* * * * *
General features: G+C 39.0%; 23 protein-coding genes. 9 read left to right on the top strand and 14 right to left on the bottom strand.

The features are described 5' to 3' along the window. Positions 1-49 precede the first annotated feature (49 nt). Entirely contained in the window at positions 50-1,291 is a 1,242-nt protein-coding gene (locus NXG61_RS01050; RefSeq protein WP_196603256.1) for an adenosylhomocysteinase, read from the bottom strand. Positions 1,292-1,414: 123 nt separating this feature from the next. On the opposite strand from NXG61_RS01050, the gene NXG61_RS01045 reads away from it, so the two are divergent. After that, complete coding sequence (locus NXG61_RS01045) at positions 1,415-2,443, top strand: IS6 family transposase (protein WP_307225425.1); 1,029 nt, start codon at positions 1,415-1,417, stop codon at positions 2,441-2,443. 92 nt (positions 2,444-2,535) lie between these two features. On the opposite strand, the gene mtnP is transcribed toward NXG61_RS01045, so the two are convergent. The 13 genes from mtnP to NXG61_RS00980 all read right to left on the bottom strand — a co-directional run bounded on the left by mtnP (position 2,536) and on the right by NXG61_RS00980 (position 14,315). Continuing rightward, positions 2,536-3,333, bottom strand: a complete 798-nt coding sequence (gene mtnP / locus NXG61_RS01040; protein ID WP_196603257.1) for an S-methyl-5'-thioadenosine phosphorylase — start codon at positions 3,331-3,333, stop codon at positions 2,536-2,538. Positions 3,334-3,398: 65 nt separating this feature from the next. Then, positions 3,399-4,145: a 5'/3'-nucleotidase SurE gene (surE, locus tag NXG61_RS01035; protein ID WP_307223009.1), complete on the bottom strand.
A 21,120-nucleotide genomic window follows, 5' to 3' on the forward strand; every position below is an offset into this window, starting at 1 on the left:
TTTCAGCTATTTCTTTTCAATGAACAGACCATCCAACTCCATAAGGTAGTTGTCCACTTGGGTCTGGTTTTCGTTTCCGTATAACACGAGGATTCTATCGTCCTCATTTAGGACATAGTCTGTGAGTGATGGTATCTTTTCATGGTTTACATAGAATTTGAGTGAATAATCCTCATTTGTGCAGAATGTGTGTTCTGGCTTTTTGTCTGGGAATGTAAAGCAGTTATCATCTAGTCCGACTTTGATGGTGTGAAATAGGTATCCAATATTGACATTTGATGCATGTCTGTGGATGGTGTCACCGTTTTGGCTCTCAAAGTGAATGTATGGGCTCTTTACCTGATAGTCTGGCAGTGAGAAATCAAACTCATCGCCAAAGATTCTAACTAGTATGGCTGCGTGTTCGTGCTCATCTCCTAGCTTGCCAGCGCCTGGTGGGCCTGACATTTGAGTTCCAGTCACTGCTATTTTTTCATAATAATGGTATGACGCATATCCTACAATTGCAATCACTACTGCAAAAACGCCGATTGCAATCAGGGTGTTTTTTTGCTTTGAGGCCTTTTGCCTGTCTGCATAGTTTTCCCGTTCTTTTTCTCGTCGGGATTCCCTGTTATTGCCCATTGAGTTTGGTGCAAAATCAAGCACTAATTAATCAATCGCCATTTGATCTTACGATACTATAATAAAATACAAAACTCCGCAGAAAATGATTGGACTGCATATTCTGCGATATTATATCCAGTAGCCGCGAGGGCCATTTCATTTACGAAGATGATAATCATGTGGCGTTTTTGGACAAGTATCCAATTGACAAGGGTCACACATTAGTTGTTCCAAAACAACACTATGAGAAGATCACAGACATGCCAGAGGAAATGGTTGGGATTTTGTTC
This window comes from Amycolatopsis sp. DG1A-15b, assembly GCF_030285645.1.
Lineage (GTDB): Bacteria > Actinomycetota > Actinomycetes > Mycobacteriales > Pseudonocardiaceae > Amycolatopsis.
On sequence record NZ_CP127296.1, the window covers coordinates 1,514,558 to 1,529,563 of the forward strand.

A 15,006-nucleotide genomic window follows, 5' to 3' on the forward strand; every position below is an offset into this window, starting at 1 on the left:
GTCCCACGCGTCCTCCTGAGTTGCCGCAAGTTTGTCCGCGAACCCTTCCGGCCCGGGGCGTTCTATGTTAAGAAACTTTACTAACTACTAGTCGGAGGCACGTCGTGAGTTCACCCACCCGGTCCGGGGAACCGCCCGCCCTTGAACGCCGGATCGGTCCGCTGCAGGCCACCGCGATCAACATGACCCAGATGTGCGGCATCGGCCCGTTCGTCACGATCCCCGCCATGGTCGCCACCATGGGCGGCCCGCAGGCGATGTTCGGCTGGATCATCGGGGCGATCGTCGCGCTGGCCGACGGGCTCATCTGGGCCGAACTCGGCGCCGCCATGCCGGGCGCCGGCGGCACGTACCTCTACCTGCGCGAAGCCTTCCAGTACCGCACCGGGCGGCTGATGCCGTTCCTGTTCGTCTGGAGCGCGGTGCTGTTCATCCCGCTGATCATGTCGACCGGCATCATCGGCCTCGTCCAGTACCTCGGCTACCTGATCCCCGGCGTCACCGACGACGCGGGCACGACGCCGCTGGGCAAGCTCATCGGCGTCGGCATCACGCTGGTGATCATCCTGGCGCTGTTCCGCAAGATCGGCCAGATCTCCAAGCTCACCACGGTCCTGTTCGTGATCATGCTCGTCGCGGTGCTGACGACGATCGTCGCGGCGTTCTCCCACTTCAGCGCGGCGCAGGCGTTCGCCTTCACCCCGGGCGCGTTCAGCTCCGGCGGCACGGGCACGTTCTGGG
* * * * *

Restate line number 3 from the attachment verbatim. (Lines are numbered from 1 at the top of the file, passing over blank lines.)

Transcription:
A 21,120-nucleotide genomic window follows, 5' to 3' on the forward strand; every position below is an offset into this window, starting at 1 on the left: